by Evan Chapman, 10 January 2012
When Typography Sketchbooks was released back in September 2011 there was more than one RB staffer who hoped that it might make its way into their stocking. Over an inch thick and jam packed with beautifully decorated sketchbook pages courtesy of everyone from Milton Glaser to Erik Spiekermann, it seemed a must have for any self respecting type fan.
Thankfully, it turns out that the portly fellow in the red suit is a type nerd too, so more than one copy eventually made its way into our hands. It’s such a lovely piece of typographic eye candy, we’ve whipped up a bit of a review – and we have a couple of extra copies to give away.
Typography Sketchbooks draws back the curtain to reveal the inner workings of the designer-wizard who lurks within. Curated by Steven Hellar and Lita Talarico, this superbly crafted book showcases images from the sketchbooks of some of the world’s best when it comes to all things type.
118 crafters of typography, type design and logo graphics opened up their private sketchbooks and discussed their creative processes, thoughts and ideologies. The book, ordered by designer, gives a rare glimpse into the inner-workings of the who’s-who in written images and communication.
Included amongst the designers are such greats as Milton Glaser, Erik Spiekermann, Peter Bilak and Jean Baptiste Levée, as well as many up and coming designers, sure to leave their mark on the world of type design.
Each page, each designer, brings with it something new. The precise lines and functionality of Mathew Carter’s fonts contrasts with the swirls and curls of Celina Carvalho’s alphabet, based on drawings of iron motifs found in Venice. Each sketchbook is as unique as the designer who kept it. Some push the expectations of a sketchbook to its extremes; John Baeder explains that you do not necessarily need a pencil and paper to keep a sketchbook, rather he has collected photographs of ‘primitive signs and graphic folk art’ into a visual, photo sketchbook.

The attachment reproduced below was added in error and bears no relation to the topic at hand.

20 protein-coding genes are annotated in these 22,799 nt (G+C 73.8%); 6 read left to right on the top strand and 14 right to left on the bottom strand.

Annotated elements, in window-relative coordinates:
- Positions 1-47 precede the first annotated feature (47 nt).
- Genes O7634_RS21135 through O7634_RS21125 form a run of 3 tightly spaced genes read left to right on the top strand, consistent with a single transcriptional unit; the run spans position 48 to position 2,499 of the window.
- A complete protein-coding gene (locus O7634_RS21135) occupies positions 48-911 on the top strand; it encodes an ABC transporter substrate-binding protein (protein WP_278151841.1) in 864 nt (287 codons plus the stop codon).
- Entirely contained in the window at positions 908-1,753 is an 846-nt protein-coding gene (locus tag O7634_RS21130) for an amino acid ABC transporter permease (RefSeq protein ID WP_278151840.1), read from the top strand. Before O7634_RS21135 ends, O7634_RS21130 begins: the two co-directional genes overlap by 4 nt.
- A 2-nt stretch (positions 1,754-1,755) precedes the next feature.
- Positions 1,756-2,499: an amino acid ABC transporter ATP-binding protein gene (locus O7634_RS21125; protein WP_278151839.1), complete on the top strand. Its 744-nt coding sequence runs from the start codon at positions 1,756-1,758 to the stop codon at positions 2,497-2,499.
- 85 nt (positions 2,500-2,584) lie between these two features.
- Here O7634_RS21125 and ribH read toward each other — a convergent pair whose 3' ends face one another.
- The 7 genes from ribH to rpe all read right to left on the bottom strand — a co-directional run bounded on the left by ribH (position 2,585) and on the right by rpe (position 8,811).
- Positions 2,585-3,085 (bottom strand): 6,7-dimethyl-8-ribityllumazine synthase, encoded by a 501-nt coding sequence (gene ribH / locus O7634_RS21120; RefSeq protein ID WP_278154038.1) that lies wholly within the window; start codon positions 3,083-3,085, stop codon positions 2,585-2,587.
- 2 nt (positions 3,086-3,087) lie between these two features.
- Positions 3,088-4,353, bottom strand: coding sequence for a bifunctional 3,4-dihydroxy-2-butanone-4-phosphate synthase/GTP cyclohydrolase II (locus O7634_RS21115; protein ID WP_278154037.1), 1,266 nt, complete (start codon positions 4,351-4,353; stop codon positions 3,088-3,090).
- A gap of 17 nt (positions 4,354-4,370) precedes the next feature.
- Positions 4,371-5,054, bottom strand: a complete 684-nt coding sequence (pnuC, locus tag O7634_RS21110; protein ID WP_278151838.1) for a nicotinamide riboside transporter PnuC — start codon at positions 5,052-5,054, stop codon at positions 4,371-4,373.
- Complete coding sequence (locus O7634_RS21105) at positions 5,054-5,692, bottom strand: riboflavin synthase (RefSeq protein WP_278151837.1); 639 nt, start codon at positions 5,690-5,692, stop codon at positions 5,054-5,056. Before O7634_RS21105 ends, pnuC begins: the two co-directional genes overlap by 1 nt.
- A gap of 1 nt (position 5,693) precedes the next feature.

As different as the images presented are the thoughts and beliefs of the designers. Peter Bilak explains his belief that sketches should be viewed as part of a process rather than as independent pieces of creation: ‘In the arts, there is a tendency today to consider sketches on their own, and to sell them as autonomous artworks. This has to do with creating added value, and is far from the artist’s original intention. While I am presenting a selection of sketches here, omitting those that didn’t help the creative process, it is important not to consider them on their own, but as tools to generate possibilities.’ Conversely, Pierre di Sciullo speaks of the ‘timeliness and sensuality’ of his sketches, stating: ‘They can be viewed as part of a series, but sometimes they can be viewed for themselves, not like a former step of something else.’
With over 600 illustrations spread over 368 pages Typography Sketchbooks is a visual and intellectual feast, offering a design showcase sure to captivate all those with an interest in typography and graphic arts.
We have two copies of Typography Sketchbooks to give away. All you have to do is ‘tweet’ this review (use #rbtypesketch) and you’ll be in the running to get your hands on your very own copy.